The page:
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AOSP Sees JWR66Y and JSS15Q Changes added – Changelog Included

August 22, 2013 - Written By Alexander Maxham

This week, we’ve been seeing some new versions of Android 4.3 rolling out to various Nexus devices. The update has been so small in fact, that the version number didn’t get bumped, only the build number. We’re all still running Android 4.3. But we’re seeing new builds of JWR66Y from JWR66V and JSS15Q from JSS15J. The update is very small, in fact the OTA for the Nexus 4 was only 1.8MB in size. Very small compared to other OTA’s we’ve seen in the past.

We’re still wondering why we’re seeing two branches of builds for Android 4.3. It’s quite different from what we’ve seen i the past. JBQ posted in the Android Development forums clarifying that a separate brance of code was created to remove the risk that last-minute changes to code for the 2013 Nexus 7 would destabilize existing devices. Makes sense, right?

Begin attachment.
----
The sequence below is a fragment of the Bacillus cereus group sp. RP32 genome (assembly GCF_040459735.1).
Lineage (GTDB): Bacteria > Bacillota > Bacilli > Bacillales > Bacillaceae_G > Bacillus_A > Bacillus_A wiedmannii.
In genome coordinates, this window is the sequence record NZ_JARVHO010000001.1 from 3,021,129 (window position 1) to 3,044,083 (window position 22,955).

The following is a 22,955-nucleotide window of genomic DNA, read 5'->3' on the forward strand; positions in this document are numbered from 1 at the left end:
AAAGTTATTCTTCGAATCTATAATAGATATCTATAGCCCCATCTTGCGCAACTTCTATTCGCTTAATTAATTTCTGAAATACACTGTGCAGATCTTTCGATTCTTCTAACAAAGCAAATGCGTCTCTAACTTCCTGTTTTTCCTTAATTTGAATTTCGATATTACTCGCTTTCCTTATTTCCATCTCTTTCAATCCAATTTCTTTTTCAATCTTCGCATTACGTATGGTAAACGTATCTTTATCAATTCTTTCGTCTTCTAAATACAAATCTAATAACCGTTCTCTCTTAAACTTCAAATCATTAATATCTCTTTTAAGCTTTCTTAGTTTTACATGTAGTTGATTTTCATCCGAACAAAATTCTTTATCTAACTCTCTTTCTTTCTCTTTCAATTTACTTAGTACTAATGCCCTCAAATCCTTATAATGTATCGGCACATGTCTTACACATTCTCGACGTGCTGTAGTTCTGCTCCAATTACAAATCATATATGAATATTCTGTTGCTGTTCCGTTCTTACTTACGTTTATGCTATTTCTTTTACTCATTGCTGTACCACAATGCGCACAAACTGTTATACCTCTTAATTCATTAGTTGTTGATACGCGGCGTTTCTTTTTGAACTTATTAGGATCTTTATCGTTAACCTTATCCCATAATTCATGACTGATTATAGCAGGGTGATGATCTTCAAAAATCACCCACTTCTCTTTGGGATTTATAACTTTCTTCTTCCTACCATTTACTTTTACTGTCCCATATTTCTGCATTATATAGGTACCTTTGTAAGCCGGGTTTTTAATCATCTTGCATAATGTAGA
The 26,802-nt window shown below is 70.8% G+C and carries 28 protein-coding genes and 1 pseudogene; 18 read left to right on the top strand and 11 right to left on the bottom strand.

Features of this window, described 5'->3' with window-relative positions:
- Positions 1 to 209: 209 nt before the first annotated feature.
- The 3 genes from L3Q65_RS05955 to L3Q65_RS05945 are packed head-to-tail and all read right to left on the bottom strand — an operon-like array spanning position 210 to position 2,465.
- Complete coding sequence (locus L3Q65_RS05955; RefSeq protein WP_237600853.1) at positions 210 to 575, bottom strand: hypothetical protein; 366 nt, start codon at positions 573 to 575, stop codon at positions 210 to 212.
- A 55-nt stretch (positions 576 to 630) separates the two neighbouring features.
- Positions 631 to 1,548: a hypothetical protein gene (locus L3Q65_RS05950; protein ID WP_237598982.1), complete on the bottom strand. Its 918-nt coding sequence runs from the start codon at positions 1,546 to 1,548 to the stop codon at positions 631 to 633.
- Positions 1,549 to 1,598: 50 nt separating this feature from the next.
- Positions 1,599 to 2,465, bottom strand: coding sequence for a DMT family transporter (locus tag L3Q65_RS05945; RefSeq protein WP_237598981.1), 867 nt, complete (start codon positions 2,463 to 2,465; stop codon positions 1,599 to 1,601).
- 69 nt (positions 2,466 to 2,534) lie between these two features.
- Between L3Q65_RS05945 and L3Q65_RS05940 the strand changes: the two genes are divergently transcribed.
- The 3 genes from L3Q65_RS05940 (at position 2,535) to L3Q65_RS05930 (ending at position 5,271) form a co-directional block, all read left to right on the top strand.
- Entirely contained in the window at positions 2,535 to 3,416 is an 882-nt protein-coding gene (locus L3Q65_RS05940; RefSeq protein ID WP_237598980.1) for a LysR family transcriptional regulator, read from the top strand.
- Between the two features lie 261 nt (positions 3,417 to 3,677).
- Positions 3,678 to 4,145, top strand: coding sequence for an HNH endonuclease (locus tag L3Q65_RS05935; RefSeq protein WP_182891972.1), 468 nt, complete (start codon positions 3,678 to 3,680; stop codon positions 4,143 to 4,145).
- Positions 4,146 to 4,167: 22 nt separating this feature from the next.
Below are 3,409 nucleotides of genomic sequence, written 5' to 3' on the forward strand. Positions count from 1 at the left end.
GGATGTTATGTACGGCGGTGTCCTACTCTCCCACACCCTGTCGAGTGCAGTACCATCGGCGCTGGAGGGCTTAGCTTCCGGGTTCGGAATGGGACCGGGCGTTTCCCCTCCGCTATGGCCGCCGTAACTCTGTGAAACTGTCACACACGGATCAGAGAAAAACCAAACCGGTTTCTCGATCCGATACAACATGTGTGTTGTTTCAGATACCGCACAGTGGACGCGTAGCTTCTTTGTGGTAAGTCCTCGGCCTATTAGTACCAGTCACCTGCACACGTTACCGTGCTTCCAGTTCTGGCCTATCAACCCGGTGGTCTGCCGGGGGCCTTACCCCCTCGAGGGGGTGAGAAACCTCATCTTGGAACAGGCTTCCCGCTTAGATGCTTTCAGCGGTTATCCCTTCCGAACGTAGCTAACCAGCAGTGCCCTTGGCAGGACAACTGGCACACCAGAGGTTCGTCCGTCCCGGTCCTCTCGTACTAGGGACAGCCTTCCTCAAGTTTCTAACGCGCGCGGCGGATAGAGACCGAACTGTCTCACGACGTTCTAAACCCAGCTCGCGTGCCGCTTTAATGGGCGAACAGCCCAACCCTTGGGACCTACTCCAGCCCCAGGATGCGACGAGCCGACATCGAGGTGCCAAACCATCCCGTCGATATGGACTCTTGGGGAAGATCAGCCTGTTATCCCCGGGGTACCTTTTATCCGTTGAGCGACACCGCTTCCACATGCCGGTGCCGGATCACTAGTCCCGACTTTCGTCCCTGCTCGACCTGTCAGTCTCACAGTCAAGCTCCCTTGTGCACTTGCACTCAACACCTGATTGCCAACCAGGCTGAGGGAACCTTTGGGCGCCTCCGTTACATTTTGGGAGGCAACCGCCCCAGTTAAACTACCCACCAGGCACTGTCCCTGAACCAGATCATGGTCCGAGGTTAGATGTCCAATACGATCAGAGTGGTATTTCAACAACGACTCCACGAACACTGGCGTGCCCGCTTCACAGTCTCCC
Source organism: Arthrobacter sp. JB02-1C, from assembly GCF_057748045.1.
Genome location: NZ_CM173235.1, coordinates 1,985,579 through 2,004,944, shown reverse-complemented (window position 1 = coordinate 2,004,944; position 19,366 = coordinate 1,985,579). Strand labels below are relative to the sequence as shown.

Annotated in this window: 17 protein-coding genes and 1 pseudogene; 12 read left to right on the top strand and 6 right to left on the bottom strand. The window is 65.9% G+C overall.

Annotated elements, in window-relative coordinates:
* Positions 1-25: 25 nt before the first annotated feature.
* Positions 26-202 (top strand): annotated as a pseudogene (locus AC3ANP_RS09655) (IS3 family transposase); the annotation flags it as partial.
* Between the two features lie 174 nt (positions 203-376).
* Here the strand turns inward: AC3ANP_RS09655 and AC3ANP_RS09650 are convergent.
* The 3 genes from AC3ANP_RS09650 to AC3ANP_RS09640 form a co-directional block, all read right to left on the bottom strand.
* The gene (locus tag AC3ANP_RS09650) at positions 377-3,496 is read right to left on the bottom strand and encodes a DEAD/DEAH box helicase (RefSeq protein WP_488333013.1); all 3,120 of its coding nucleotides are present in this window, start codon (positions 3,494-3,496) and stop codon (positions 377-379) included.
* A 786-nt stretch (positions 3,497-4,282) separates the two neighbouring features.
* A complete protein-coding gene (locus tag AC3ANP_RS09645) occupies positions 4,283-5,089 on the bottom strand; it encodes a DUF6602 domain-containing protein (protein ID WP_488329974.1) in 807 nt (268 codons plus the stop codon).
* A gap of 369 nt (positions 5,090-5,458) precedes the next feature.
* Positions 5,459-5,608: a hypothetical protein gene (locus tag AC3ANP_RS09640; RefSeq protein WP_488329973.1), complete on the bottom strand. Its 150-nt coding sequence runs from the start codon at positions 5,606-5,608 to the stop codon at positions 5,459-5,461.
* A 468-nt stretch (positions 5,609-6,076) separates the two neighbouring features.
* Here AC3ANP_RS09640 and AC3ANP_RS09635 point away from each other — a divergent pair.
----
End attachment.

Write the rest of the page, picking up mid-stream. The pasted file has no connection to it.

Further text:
So what exactly is new in these newer versions of Android 4.3? Well with the Nexus 7 2013, it’s fixed the erratic multi-touch issues. Which we posted about earlier today. It appears this is because of updated touch firmware in the kernel. Additionally, this update solved the clipboard crash. There is also new code for error checking to guard against future incidents like this one.

There’s also the App Ops, which was the tool for controlling app permissions at a granular level. There’s quite a bit of activity in that code now, including the removal and re-addition of App Ops because it is “not yet ready to expose”. There’s also an interesting tweak in the App Ops code that will be cleared out when resetting application preferences. So if you reset your default browser, you will also be clearing out your custom settings for app permissions.

Everything else that appears to be new is pretty boring. There’s some new networking code, handling for bad storage, and a few other little tweaks around. Nothing too exciting. With that said, I don’t think Android 4.3.1 is too far off, and we know Android 5.0 is coming in the fall, or at least we think we know.